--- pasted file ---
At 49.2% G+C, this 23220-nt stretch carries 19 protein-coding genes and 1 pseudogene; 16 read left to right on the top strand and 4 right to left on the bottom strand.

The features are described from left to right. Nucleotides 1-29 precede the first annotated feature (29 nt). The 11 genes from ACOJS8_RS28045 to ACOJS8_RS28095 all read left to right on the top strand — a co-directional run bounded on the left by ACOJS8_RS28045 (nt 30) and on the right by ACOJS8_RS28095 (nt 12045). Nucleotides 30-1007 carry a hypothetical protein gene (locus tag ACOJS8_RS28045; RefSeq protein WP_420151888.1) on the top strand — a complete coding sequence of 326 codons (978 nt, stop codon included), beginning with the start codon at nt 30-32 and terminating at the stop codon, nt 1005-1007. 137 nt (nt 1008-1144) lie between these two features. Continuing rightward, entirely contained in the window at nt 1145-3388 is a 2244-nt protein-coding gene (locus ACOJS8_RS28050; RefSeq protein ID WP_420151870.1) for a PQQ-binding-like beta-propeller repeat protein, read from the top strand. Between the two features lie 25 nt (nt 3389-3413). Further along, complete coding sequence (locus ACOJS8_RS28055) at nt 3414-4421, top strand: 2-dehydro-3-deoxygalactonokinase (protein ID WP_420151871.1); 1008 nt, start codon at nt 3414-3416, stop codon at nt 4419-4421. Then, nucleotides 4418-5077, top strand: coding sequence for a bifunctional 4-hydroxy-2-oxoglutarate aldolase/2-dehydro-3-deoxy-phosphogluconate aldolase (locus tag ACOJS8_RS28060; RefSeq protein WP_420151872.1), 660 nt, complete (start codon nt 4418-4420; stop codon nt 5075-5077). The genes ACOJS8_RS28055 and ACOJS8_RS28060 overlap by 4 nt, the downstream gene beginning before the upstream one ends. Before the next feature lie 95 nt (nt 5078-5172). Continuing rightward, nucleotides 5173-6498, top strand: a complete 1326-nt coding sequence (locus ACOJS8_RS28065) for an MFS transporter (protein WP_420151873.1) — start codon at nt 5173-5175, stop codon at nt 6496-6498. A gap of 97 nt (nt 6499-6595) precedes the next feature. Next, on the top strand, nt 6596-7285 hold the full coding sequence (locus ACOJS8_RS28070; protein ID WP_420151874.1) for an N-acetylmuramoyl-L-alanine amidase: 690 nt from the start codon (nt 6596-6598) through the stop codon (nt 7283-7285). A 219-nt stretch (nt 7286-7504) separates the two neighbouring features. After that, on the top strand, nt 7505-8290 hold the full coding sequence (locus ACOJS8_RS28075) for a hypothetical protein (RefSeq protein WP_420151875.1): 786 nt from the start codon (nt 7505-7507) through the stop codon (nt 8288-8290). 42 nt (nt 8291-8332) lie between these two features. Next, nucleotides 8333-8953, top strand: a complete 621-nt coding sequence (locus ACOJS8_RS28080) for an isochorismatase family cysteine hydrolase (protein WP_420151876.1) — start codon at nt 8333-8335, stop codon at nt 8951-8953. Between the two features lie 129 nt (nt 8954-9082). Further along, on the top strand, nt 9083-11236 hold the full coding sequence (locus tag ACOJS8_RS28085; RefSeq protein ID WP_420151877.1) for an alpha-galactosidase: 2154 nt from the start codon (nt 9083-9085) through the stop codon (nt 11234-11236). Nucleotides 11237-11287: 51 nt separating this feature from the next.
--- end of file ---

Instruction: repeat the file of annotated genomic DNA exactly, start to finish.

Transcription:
At 49.2% G+C, this 23220-nt stretch carries 19 protein-coding genes and 1 pseudogene; 16 read left to right on the top strand and 4 right to left on the bottom strand.

The features are described from left to right. Nucleotides 1-29 precede the first annotated feature (29 nt). The 11 genes from ACOJS8_RS28045 to ACOJS8_RS28095 all read left to right on the top strand — a co-directional run bounded on the left by ACOJS8_RS28045 (nt 30) and on the right by ACOJS8_RS28095 (nt 12045). Nucleotides 30-1007 carry a hypothetical protein gene (locus tag ACOJS8_RS28045; RefSeq protein WP_420151888.1) on the top strand — a complete coding sequence of 326 codons (978 nt, stop codon included), beginning with the start codon at nt 30-32 and terminating at the stop codon, nt 1005-1007. 137 nt (nt 1008-1144) lie between these two features. Continuing rightward, entirely contained in the window at nt 1145-3388 is a 2244-nt protein-coding gene (locus ACOJS8_RS28050; RefSeq protein ID WP_420151870.1) for a PQQ-binding-like beta-propeller repeat protein, read from the top strand. Between the two features lie 25 nt (nt 3389-3413). Further along, complete coding sequence (locus ACOJS8_RS28055) at nt 3414-4421, top strand: 2-dehydro-3-deoxygalactonokinase (protein ID WP_420151871.1); 1008 nt, start codon at nt 3414-3416, stop codon at nt 4419-4421. Then, nucleotides 4418-5077, top strand: coding sequence for a bifunctional 4-hydroxy-2-oxoglutarate aldolase/2-dehydro-3-deoxy-phosphogluconate aldolase (locus tag ACOJS8_RS28060; RefSeq protein WP_420151872.1), 660 nt, complete (start codon nt 4418-4420; stop codon nt 5075-5077). The genes ACOJS8_RS28055 and ACOJS8_RS28060 overlap by 4 nt, the downstream gene beginning before the upstream one ends. Before the next feature lie 95 nt (nt 5078-5172). Continuing rightward, nucleotides 5173-6498, top strand: a complete 1326-nt coding sequence (locus ACOJS8_RS28065) for an MFS transporter (protein WP_420151873.1) — start codon at nt 5173-5175, stop codon at nt 6496-6498. A gap of 97 nt (nt 6499-6595) precedes the next feature. Next, on the top strand, nt 6596-7285 hold the full coding sequence (locus ACOJS8_RS28070; protein ID WP_420151874.1) for an N-acetylmuramoyl-L-alanine amidase: 690 nt from the start codon (nt 6596-6598) through the stop codon (nt 7283-7285). A 219-nt stretch (nt 7286-7504) separates the two neighbouring features. After that, on the top strand, nt 7505-8290 hold the full coding sequence (locus ACOJS8_RS28075) for a hypothetical protein (RefSeq protein WP_420151875.1): 786 nt from the start codon (nt 7505-7507) through the stop codon (nt 8288-8290). 42 nt (nt 8291-8332) lie between these two features. Next, nucleotides 8333-8953, top strand: a complete 621-nt coding sequence (locus ACOJS8_RS28080) for an isochorismatase family cysteine hydrolase (protein WP_420151876.1) — start codon at nt 8333-8335, stop codon at nt 8951-8953. Between the two features lie 129 nt (nt 8954-9082). Further along, on the top strand, nt 9083-11236 hold the full coding sequence (locus tag ACOJS8_RS28085; RefSeq protein ID WP_420151877.1) for an alpha-galactosidase: 2154 nt from the start codon (nt 9083-9085) through the stop codon (nt 11234-11236). Nucleotides 11237-11287: 51 nt separating this feature from the next.